Reporting an instance of on-the-job sexual harassment to your Human Resources (HR) department doesn’t always go the way you expect. Reporting to HR is the first step you should always take, but unfortunately, they may take steps to downplay or brush off what happened or delay looking into what happened in hopes of not having to take action against your claim. If you’re in situation like this, what are your options when HR ignores your sexual harassment claim? Let’s take a look at some other options you may have.
What Else Can You Do?
Since your HR Department is not acting on your side, your next best option is to take the matter into your own hands with the help of a legal team. But there are some things you should know before moving forward with a lawsuit. Here’s what to do when HR refuses to address an instance of sexual harassment:
- Document everything. Any emails, IMs, or text messages between your assailant or company and you should be saved and printed out. If HR gives you a letter stating why they aren’t pursuing action, you should print that, too. That way, you have documentation of any correspondence, good or bad. This will help your case later because it could help prove your sexual assault or the company’s negligence after being informed of the actions.
- Know your rights and the law. Do your research on your workplace’s policies so that you can meticulously follow the process of reporting and use their language. If they do nothing, then you can look into state and federal laws about workplace harassment. In line with federal law, the Title VII of the Civil Rights Act of 1964 states that workplace sexual harassment is a form of sexual discrimination. Knowing your rights and the law can help validate you and outline your next steps.
- Understand that retaliation is illegal. If the company retaliates against you for reporting, they are acting illegally. 75% of victims of workplace sexual harassment claim they faced retaliation from their workplace, as reported in a study by the S. Equal Employment Opportunity Commission (EEOC). Any retaliation should be documented and reported to someone outside the company.
- Seek help outside the office. If HR is neglecting your case, there are other people you can reach out to for help. You can file a complaint with the EEOC or file a civil case against the company with an employment lawyer outside of the company.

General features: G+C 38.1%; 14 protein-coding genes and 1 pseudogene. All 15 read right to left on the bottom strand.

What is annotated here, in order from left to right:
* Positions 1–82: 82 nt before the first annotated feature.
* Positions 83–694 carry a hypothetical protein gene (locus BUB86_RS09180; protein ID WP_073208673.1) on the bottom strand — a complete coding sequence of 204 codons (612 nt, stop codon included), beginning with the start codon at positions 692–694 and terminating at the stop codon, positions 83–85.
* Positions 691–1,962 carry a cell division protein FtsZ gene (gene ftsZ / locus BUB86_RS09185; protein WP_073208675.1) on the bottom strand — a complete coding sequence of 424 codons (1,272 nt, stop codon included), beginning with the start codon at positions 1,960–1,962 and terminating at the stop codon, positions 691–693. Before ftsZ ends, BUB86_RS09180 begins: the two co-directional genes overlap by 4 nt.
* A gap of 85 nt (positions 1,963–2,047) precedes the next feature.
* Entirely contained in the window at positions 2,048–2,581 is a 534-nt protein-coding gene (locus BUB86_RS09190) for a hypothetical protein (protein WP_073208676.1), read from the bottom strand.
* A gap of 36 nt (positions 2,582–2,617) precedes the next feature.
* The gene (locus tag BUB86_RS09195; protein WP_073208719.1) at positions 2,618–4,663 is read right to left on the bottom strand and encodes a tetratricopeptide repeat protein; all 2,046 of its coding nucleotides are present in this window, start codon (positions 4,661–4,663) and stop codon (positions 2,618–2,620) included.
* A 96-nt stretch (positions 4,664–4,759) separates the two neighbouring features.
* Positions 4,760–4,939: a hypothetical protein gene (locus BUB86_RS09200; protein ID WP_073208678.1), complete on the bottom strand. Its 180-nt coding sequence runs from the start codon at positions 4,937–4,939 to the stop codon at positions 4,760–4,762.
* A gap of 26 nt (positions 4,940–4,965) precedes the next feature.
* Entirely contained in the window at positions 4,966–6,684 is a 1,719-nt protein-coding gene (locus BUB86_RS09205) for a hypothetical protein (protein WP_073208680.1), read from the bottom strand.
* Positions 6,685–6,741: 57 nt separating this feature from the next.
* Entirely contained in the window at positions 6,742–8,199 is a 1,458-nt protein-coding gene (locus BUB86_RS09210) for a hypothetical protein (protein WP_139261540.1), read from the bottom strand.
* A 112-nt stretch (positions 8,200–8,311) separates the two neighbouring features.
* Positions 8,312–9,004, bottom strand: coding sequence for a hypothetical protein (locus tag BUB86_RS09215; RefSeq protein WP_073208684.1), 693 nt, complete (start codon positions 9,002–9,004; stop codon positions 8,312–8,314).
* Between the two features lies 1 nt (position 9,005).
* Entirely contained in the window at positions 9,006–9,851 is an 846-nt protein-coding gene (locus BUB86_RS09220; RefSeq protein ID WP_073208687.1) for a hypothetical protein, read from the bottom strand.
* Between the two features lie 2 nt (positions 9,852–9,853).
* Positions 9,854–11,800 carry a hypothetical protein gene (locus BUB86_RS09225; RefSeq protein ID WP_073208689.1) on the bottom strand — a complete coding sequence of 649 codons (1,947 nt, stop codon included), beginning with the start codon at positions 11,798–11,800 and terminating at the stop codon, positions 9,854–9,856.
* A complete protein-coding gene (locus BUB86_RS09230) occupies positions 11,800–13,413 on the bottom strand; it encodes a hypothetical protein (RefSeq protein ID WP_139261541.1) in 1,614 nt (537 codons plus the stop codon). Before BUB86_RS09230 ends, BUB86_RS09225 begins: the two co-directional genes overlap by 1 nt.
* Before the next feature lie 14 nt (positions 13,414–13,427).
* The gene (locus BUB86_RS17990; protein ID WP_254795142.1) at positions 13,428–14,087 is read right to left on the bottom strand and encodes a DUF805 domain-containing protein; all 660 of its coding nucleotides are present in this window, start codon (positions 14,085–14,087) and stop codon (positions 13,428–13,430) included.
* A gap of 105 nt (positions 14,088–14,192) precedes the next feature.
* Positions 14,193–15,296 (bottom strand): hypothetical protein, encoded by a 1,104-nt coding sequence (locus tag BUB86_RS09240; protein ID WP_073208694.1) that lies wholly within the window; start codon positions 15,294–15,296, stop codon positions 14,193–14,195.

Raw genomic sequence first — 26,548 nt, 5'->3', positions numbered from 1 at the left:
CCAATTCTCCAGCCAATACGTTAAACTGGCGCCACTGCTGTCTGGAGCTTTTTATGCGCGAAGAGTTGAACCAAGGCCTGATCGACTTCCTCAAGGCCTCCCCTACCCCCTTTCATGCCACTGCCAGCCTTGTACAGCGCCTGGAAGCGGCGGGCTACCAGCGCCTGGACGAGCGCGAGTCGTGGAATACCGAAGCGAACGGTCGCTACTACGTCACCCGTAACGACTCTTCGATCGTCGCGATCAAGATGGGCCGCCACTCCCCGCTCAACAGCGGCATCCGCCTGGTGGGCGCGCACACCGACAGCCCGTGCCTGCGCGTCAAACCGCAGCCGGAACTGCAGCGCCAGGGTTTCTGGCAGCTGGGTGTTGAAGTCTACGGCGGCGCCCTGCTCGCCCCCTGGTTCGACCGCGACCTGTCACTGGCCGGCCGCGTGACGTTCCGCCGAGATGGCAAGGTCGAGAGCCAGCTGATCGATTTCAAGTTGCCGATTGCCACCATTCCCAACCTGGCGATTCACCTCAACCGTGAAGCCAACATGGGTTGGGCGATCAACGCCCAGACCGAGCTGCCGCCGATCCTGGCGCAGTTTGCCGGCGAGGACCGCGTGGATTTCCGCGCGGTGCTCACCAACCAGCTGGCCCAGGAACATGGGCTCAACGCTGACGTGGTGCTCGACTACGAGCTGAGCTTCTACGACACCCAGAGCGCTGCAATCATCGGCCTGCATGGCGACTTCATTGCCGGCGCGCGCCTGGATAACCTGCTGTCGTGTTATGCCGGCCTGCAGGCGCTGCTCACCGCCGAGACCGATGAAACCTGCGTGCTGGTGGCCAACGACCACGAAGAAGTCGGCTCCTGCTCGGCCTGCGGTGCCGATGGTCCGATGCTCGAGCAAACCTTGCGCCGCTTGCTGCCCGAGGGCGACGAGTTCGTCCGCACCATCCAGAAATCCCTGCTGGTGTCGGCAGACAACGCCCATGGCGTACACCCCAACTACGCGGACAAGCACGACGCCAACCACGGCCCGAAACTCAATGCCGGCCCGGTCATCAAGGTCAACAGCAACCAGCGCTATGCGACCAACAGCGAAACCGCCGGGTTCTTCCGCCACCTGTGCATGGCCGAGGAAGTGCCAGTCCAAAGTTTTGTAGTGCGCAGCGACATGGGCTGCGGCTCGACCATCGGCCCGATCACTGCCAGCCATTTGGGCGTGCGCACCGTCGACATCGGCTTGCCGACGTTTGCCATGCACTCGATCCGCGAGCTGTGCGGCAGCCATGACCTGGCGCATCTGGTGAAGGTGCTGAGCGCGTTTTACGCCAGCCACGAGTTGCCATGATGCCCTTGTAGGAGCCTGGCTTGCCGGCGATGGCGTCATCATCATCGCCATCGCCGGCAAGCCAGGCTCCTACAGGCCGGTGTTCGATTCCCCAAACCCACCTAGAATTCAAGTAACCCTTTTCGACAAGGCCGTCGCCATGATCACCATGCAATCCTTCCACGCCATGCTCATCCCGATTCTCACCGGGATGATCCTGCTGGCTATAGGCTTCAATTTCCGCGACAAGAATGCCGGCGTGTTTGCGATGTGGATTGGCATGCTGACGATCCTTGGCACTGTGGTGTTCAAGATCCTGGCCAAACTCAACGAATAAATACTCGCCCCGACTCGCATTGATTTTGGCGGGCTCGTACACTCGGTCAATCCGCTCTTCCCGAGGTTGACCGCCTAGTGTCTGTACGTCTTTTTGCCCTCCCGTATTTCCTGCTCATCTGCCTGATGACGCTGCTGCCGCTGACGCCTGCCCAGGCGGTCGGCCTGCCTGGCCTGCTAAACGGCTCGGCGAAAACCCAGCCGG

- Look for a new job. Nobody wants to stay at a job where they feel disrespected by management. If you feel invalidated by HR’s reluctance to do anything about your sexual harassment, you should look for a new job. Financially, it’s best to set up a new job before leaving your current one, but if you feel threatened, you should leave as soon as possible.
People Who Can Help
It’s important to report sexual harassment in the workplace to HR if you feel comfortable doing so– even if you feel they may not take action. According to that same study by the EEOC, up to 94% of sexual harassment in the workplace goes unreported. Even if HR ignores your complaint, you still need to report it there first before contacting outside help.
If you’ve reported your harassment to HR and nothing has been done, there are other people you can reach out to. Other than the people listed above, you can also go to the human rights commissions of Arkansas, or in more serious cases where you feel physically threatened, you should contact the U.S. Department of Labor’s Occupational Health and Safety Administration. No matter who you reach out to, you should always contact a lawyer, so you have someone on your side.
If you’ve been sexually harassed by a coworker and HR refuses to investigate, you probably feel invalidated and lost. It’s unfair that your employer is choosing to protect the assaulter rather than get justice for you, the victim. A lawyer from McMath Woods P.A. can be on your side from the moment you reach out. Contact us today so we can fight for you and get you the justice you deserve.